Some Chronic Viral Infections Could Contribute to Cognitive Decline With Aging

Certain chronic viral infections could contribute to subtle cognitive deterioration in apparently healthy older adults, according to a study led by researchers from the University of Pittsburgh School of Medicine and Johns Hopkins University that was recently published in the journal Alzheimer's Disease and Associated Disorders.

Many cross-sectional studies, which capture information from a single time point, have suggested a link between exposure to cytomegalovirus (CMV) and herpes simplex viruses (HSV) 1 and 2, as well as the protozoa Toxoplasma gondii and decreased cognitive functioning, says lead investigator Vishwajit Nimgaonkar, MD, professor of psychiatry at Pitt School of Medicine.

"Our study is one of the few to assess viral exposure and cognitive functioning measures over a period of time in a group of older adults," he adds. "It's possible that these viruses, which can linger in the body long after acute infection, are triggering some neurotoxic effects."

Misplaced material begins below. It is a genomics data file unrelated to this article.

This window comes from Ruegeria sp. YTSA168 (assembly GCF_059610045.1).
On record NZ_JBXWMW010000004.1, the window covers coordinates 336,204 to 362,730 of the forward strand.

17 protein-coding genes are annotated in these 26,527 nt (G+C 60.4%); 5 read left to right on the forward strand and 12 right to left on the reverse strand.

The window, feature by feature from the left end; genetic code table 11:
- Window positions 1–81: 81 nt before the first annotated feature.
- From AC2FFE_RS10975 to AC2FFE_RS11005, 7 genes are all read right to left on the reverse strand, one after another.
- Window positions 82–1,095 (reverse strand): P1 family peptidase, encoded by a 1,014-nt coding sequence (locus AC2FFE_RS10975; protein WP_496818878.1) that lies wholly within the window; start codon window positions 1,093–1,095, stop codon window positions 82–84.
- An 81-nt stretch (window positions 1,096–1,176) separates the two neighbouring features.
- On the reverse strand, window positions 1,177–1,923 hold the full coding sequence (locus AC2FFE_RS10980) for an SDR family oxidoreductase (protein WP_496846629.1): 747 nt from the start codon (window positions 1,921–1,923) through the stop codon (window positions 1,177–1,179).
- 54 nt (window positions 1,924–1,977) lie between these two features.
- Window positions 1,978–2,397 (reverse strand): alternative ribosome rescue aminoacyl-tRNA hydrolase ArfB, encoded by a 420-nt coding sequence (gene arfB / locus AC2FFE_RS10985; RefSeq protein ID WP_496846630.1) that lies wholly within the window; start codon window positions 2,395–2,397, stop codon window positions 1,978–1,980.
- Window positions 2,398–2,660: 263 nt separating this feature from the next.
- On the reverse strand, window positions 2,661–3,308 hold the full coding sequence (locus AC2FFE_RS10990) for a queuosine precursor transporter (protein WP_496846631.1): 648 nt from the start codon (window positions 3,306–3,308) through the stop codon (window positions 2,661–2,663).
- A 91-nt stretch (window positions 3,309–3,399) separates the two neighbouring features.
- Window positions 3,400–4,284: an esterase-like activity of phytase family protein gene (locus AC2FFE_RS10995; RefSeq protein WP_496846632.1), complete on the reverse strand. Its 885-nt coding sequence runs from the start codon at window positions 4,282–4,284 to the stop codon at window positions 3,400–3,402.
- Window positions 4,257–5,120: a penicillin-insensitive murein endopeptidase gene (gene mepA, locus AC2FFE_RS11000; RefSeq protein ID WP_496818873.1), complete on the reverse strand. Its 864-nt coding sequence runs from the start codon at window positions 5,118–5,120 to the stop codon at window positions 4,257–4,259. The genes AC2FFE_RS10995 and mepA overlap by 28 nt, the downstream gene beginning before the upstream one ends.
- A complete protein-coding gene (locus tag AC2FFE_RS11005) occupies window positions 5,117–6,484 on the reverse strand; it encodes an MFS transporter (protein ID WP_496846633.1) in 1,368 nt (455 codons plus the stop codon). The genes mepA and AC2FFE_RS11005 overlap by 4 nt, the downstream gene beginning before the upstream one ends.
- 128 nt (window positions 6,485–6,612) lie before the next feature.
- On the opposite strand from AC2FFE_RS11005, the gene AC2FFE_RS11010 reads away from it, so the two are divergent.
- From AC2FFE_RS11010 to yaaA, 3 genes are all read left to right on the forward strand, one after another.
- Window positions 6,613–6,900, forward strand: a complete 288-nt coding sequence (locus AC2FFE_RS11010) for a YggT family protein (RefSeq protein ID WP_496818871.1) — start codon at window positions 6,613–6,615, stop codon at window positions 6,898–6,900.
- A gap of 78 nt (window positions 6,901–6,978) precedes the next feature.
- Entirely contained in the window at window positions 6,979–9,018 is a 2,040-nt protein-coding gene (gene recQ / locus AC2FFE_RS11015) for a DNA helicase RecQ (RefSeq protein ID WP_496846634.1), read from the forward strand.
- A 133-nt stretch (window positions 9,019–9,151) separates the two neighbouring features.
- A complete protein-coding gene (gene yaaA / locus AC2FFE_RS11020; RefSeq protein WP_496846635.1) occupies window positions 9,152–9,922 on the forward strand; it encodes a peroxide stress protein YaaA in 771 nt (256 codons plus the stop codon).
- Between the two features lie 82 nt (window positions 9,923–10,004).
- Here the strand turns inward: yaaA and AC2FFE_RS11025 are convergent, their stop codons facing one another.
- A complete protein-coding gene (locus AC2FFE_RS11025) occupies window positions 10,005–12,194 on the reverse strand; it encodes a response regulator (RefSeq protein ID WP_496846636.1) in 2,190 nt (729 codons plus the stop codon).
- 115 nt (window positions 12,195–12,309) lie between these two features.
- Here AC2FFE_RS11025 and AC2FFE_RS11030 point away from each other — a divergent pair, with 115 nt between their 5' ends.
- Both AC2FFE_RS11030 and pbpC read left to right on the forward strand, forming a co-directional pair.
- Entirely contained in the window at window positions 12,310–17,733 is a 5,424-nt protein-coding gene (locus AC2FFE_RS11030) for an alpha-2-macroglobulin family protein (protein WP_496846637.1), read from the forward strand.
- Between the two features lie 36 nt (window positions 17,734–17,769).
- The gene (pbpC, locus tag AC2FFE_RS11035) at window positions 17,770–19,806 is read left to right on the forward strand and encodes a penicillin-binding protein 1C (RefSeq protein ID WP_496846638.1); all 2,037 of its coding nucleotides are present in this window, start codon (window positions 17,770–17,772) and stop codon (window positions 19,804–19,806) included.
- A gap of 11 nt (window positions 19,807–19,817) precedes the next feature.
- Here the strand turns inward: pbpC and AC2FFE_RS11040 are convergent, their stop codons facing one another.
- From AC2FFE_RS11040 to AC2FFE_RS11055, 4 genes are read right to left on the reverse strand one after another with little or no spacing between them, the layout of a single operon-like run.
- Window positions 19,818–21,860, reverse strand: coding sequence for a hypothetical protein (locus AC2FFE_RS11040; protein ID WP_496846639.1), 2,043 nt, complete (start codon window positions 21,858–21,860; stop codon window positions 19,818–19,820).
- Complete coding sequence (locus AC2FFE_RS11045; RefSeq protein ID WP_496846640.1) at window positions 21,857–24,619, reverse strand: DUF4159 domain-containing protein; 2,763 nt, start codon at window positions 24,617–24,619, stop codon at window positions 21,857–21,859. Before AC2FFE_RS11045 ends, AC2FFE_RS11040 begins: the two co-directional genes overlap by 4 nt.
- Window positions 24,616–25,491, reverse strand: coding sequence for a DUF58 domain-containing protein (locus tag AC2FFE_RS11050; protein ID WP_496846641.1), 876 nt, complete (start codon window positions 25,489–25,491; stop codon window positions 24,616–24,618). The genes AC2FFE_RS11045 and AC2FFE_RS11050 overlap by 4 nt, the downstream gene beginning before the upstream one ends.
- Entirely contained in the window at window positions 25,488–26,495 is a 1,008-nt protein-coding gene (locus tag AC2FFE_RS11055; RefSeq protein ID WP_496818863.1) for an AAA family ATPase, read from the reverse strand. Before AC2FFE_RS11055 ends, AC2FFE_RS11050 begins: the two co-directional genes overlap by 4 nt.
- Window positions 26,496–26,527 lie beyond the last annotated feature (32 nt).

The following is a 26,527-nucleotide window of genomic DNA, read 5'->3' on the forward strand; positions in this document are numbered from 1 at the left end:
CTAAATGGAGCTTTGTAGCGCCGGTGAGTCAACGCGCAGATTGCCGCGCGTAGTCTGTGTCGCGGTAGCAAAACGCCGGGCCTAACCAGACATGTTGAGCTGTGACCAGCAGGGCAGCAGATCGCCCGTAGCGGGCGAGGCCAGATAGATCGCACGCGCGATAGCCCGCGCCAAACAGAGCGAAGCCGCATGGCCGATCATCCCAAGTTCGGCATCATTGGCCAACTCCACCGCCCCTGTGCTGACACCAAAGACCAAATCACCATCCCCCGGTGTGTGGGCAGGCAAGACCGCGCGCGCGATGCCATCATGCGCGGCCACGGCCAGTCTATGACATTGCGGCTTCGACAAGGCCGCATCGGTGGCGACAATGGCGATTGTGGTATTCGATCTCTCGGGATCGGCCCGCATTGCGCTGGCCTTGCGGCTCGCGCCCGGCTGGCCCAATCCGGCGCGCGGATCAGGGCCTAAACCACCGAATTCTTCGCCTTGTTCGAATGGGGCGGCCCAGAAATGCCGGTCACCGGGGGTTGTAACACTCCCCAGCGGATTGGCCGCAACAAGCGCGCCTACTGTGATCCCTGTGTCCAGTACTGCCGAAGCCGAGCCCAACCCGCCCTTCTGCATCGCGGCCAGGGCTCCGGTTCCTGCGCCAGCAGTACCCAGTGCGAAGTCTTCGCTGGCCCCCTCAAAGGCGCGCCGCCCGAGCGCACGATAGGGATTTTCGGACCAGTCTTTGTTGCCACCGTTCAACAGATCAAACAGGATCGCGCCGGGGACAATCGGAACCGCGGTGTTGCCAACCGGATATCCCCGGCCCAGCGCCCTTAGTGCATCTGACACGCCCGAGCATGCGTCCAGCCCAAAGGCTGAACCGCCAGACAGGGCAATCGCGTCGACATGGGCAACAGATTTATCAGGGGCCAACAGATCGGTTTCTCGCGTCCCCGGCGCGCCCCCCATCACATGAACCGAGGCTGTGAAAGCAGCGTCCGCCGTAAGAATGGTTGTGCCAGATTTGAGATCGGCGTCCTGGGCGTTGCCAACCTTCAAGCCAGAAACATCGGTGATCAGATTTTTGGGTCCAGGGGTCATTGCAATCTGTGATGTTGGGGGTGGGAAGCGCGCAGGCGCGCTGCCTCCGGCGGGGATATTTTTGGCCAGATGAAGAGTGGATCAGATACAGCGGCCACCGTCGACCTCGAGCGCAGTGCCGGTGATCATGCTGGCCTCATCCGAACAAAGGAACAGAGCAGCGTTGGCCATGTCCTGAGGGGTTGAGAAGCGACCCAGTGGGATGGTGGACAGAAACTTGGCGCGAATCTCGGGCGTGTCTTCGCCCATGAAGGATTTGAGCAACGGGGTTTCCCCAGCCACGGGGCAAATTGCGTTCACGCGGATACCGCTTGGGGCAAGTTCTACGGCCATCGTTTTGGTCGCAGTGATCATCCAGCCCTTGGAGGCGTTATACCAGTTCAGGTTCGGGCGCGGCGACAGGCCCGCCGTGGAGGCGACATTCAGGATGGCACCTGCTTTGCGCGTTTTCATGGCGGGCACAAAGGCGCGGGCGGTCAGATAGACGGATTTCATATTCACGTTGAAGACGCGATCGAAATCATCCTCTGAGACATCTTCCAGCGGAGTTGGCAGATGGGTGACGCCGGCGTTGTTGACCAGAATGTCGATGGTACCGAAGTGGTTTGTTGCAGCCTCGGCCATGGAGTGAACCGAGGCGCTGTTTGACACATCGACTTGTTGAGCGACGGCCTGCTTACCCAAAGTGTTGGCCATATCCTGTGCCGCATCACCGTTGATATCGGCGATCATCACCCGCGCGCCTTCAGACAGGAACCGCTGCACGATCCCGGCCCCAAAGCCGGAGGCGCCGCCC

The researchers looked for signs of viral exposures in blood samples that were collected during the "Monongahela-Youghiogheny Healthy Aging Team" (MYHAT) study, in which more than 1,000 participants 65 years and older were evaluated annually for five years to investigate cognitive change over time.

They found CMV, HSV-2 or toxoplasma exposure is associated with different aspects of cognitive decline in older people that could help explain what is often considered to be age-related decline.

"This is important from a public health perspective, as these infections are very common and several options for prevention and treatment are available," notes senior investigator Mary Ganguli, MD, MPH, professor of psychiatry at Pitt. "As we learn more about the role that infectious agents play in the brain, we might develop new prevention strategies for cognitive impairment."

Now, the researchers are trying to determine if there are subgroups of people whose brains are more vulnerable to the effects of chronic viral infection.

In addition to Robert H. Yolken, MD, PhD, of Johns Hopkins University, the team included Tianxiu Wang, MS, Ho Chang Chung-Chou, PhD, Lora McClain, BS, Eric McDade, DO, and Beth E. Snitz, PhD, all of Pitt.

The project was funded by National Institutes of Health grants AG02365, AG044395 and AG020677 from the National Institute on Aging and MH09375 from the National Institute of Mental Health; and the Stanley Medical Research Institute.

Source: University of Pittsburgh School of Medicine

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